According to the World Nuclear Association, the U.S. is the largest producer of nuclear power worldwide. In fact, the U.S. provides over 30 percent of the worlds nuclear generation of electricity. Although few new reactors have been built in the past 30 years, the association anticipates that four to six reactors may be built by 2020. The first of the reactors will be built in response to 16 license applications, which have been completed since 2007, to build 24 additional nuclear reactors. Currently, both government and industry are working to accelerate approval for the construction and design of new nuclear energy plants. The U.S. nuclear industry has already achieved significant developments in the implementation of nuclear power plants due to advancements in refueling, maintenance, and safety systems at current power plants. Meanwhile, changes in government policy, which have occurred since the late 1990s, have provided for noteworthy expansion in nuclear capacity. For example, the Energy Policy Act of 2005 evoked investment in electricity infrastructure such as nuclear power. Today, the importance of nuclear power in the U.S. is a geopolitical matter as much as it is an economic one. This is due to the notion that increasing the use of nuclear power reduces the U.S.s reliance on imported oil and gas. In order to design future systems and continue operational improvements at existing U.S. plants, advanced modeling, and simulation of nuclear power reactors is crucial. In this proposal, we will develop a full-featured open-source Cloud/Web-based simulation environment for nuclear energy advanced modeling and simulation. Our approach simplifies the workflow, elevates the need for in-house computational science and engineering experts, and lowers the capital investments required for advanced modeling and simulation. The Cloud/Web-based simulation environment simply guides end-users and developers through the advanced modeling and simulation lifecycle. In addition to providing significantly improved, intuitive software, the environment offers reproducible workflows where the full path of data from input to final analyzed results can be saved, shared, and even published as supporting information. The work proposed here addresses current deficiencies for utilizing advanced modeling and simulation by building a flexible, open-source Cloud/Web-based simulation environment or framework that stresses interoperability and ease-of-use. In particular, we are targeting nuclear energy, engineering, and manufacturing firms that can clearly benefit from this technology, given that we will make these tools easier to use, reduce the need for in house expertise, and reduce the overall capital costs of using advanced modeling and simulation.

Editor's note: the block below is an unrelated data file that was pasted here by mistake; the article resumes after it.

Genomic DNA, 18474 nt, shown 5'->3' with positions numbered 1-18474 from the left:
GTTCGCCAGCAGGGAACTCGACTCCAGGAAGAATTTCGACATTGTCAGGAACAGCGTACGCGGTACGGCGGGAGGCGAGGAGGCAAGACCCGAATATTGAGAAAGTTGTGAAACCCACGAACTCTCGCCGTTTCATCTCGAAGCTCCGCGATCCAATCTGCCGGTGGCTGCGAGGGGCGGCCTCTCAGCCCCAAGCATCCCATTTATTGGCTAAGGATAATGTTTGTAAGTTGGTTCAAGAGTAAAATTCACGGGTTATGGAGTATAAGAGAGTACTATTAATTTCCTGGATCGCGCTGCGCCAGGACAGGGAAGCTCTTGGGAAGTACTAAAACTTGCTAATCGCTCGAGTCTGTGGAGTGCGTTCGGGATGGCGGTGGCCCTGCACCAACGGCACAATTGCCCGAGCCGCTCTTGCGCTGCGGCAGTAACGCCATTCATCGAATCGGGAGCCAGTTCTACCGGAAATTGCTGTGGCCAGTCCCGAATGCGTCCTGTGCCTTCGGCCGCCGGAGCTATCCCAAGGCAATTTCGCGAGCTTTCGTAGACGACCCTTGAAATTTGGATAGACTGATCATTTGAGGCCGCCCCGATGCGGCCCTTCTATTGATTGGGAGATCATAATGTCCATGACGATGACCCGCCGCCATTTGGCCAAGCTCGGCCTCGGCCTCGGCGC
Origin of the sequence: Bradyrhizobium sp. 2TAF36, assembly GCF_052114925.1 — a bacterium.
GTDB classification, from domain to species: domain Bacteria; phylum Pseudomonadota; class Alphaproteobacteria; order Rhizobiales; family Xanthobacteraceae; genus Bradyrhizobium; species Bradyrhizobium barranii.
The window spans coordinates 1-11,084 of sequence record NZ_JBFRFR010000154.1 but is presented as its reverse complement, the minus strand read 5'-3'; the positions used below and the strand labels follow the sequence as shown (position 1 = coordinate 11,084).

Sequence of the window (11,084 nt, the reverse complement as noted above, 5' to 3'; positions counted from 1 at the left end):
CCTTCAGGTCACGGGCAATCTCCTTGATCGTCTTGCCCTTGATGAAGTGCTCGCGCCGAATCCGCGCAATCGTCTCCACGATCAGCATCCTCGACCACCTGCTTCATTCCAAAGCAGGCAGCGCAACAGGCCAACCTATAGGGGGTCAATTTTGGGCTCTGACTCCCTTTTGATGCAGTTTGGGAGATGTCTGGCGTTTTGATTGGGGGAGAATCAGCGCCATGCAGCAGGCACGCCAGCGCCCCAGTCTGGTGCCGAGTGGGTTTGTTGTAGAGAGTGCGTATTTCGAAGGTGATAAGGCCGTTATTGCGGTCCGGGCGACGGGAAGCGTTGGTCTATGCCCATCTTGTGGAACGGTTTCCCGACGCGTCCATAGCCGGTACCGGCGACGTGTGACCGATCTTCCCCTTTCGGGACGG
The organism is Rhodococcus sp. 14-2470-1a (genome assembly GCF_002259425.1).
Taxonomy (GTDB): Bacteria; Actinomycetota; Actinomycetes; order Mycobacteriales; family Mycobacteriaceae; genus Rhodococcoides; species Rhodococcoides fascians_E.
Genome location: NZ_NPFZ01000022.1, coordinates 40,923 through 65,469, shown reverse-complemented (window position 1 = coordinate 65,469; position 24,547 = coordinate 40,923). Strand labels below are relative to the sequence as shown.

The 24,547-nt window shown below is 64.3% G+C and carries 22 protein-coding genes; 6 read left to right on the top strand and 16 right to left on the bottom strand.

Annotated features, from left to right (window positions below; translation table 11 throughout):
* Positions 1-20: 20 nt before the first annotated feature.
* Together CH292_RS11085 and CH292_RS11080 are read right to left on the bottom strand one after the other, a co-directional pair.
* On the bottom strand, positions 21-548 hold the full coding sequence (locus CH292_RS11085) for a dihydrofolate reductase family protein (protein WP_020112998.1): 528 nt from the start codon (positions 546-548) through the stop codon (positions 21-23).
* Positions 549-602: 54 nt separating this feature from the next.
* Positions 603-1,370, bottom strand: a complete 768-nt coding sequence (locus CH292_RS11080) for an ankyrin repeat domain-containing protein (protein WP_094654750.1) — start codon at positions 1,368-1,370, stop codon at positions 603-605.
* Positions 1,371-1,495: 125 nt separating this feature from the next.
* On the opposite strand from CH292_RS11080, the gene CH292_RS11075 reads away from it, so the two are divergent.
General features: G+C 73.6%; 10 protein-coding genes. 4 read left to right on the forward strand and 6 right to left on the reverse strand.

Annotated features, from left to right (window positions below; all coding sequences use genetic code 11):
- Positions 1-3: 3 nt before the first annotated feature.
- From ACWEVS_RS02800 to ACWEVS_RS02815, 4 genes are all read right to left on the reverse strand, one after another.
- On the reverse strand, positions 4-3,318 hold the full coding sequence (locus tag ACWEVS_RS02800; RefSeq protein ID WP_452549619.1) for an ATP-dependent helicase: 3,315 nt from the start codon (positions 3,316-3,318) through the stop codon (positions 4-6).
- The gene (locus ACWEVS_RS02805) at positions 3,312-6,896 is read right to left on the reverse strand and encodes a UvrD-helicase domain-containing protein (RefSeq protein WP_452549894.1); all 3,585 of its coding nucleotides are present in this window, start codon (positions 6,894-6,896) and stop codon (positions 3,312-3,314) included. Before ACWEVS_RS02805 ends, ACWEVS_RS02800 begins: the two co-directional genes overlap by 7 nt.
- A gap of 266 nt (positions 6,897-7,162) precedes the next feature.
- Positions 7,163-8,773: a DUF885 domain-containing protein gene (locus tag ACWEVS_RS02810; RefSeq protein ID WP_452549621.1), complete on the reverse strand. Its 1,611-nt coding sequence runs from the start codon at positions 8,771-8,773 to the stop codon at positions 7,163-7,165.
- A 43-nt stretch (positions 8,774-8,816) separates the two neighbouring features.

Grant
Agency: Department of Energy | Branch: | Program: SBIR | Phase: Phase II | Award Amount: 1000.00K | Year: 2016

A researcher dealing with big data today is met with a maze of languages, programming environments, data storage and query systems, and compute engines. Pursuing a new path in this space may take years and millions of dollars of investment, only to discover that a new and more applicable big data paradigm has emerged. Costs include learning programming languages, storage systems, and computing paradigms, as well as significant hardware and administrative costs of setting up and maintaining the needed environments for data storage, transfer, and computation. How this problem is being addressed GoBig unifies and simplifies big data tools in two important areas: unified user interface to big data software and hardware stacks, and streamlined deployment and modularity to various types of cloud and HPC systems. Data is managed through the extensible Girder data framework, an open-source project started at Kitware which provides a unified interface to many distributed storage systems along with access control and extensible plugins. Romanesco manages analyses and workflows that span programming language boundaries. The results are then persisted in Girder to be made available for further analysis or visualization. Instead of managing and supporting multiple user endpoints to various big data toolchains, user management and authorization for multiple systems may be managed by GoBig’s account credentials. What is to be done in Phase I To demonstrate the feasibility of the GoBig system in Phase I, we will show system modularity by extending computation support in GoBig to Hadoop, HPC clusters running MPI, a queueing system, and a distributed data system. We will also add Julia, Java, and Scala to the analytic programming languages supported in GoBig, and demonstrate the applicability of GoBig to a computational science domain. Our Phase I work will also demonstrate ease of deployment including provisioning of arbitrary systems and easy installation on cloud services such as OpenStack and Amazon Web Services (AWS). This will all be performed utilizing Kitware’s proven practices for agile, durable, and sustainable software. Commercial applications and other benefits Because GoBig is open-source and extensible, the community that will grow around the aforementioned tools will foster agility and innovation while reducing maintenance cost over time. The development model used for open-source projects has also been proven to scale to thousands of developers while maintaining a high standard for quality. We will encourage the participation of developers who can add abstractions for more data storage and processing systems. GoBig’s flexibility and ease of use will ultimately impact a broad range of data analysts who require a low barrier of entry to distributed compute services, including government, academia, and the business community.